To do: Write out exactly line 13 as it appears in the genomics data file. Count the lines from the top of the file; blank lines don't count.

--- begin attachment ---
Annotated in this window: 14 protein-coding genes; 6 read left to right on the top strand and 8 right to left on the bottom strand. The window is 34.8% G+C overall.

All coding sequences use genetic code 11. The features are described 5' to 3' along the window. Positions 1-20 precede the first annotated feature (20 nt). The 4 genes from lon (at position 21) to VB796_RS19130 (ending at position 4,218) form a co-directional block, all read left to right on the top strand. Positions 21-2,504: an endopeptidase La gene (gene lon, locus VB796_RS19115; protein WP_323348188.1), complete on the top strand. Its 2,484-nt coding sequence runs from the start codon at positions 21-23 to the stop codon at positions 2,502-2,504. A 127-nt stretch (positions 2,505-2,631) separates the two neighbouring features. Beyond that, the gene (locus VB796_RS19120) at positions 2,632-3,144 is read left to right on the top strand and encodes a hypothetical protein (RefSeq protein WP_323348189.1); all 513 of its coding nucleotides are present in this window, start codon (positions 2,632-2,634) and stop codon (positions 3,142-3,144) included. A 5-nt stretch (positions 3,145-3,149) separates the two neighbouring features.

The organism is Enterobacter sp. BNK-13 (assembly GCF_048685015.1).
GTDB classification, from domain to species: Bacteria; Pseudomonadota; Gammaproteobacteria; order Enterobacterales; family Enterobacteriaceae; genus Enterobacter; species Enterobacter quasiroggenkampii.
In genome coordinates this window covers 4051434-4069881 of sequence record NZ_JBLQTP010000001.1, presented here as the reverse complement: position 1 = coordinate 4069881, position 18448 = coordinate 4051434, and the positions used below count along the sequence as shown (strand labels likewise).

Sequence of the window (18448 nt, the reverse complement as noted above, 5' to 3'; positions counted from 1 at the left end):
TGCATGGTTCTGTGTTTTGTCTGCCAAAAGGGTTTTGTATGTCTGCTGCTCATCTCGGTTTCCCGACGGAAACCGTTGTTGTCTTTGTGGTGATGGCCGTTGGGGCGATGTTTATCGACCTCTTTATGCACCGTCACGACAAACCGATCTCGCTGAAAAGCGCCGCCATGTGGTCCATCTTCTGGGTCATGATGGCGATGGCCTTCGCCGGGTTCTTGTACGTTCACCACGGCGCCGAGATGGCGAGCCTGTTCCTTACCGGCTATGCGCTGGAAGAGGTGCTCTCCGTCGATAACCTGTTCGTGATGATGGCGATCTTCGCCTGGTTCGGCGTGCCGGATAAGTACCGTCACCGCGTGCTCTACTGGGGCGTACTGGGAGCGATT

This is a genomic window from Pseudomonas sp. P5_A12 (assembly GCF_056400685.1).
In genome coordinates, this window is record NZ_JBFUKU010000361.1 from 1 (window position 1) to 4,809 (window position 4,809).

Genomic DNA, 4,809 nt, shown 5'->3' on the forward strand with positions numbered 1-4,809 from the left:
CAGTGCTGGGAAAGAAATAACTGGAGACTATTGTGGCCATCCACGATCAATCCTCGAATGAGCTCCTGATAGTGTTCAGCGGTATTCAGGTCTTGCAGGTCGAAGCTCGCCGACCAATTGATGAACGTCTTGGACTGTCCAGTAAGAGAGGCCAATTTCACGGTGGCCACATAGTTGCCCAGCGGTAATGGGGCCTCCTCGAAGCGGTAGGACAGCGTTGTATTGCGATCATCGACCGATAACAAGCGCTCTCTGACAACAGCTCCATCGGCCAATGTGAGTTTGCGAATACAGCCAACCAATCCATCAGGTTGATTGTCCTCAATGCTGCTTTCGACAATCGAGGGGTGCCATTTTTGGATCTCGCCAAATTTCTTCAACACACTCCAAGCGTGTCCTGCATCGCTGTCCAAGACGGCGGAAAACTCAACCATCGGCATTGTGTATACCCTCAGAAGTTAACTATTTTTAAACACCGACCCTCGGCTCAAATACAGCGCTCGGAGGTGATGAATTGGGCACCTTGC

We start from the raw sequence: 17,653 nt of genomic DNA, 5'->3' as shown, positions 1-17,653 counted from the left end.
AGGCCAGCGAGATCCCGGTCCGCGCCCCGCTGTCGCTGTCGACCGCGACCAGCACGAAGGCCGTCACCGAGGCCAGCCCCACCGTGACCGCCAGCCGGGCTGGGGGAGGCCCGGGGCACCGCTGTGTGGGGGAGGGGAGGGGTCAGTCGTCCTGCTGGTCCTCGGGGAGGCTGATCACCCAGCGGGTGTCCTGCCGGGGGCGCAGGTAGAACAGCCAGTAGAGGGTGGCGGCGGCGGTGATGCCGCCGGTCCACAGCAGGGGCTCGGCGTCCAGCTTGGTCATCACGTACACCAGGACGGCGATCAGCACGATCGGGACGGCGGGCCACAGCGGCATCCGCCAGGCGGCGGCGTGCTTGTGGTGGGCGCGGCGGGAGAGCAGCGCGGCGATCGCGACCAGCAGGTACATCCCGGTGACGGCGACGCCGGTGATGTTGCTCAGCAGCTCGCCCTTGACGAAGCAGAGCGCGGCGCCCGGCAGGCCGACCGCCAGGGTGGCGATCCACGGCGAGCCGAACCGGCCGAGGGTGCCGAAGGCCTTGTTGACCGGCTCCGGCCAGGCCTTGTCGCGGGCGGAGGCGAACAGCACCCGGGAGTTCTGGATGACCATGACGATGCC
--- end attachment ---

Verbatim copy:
AGGCCAGCGAGATCCCGGTCCGCGCCCCGCTGTCGCTGTCGACCGCGACCAGCACGAAGGCCGTCACCGAGGCCAGCCCCACCGTGACCGCCAGCCGGGCTGGGGGAGGCCCGGGGCACCGCTGTGTGGGGGAGGGGAGGGGTCAGTCGTCCTGCTGGTCCTCGGGGAGGCTGATCACCCAGCGGGTGTCCTGCCGGGGGCGCAGGTAGAACAGCCAGTAGAGGGTGGCGGCGGCGGTGATGCCGCCGGTCCACAGCAGGGGCTCGGCGTCCAGCTTGGTCATCACGTACACCAGGACGGCGATCAGCACGATCGGGACGGCGGGCCACAGCGGCATCCGCCAGGCGGCGGCGTGCTTGTGGTGGGCGCGGCGGGAGAGCAGCGCGGCGATCGCGACCAGCAGGTACATCCCGGTGACGGCGACGCCGGTGATGTTGCTCAGCAGCTCGCCCTTGACGAAGCAGAGCGCGGCGCCCGGCAGGCCGACCGCCAGGGTGGCGATCCACGGCGAGCCGAACCGGCCGAGGGTGCCGAAGGCCTTGTTGACCGGCTCCGGCCAGGCCTTGTCGCGGGCGGAGGCGAACAGCACCCGGGAGTTCTGGATGACCATGACGATGCC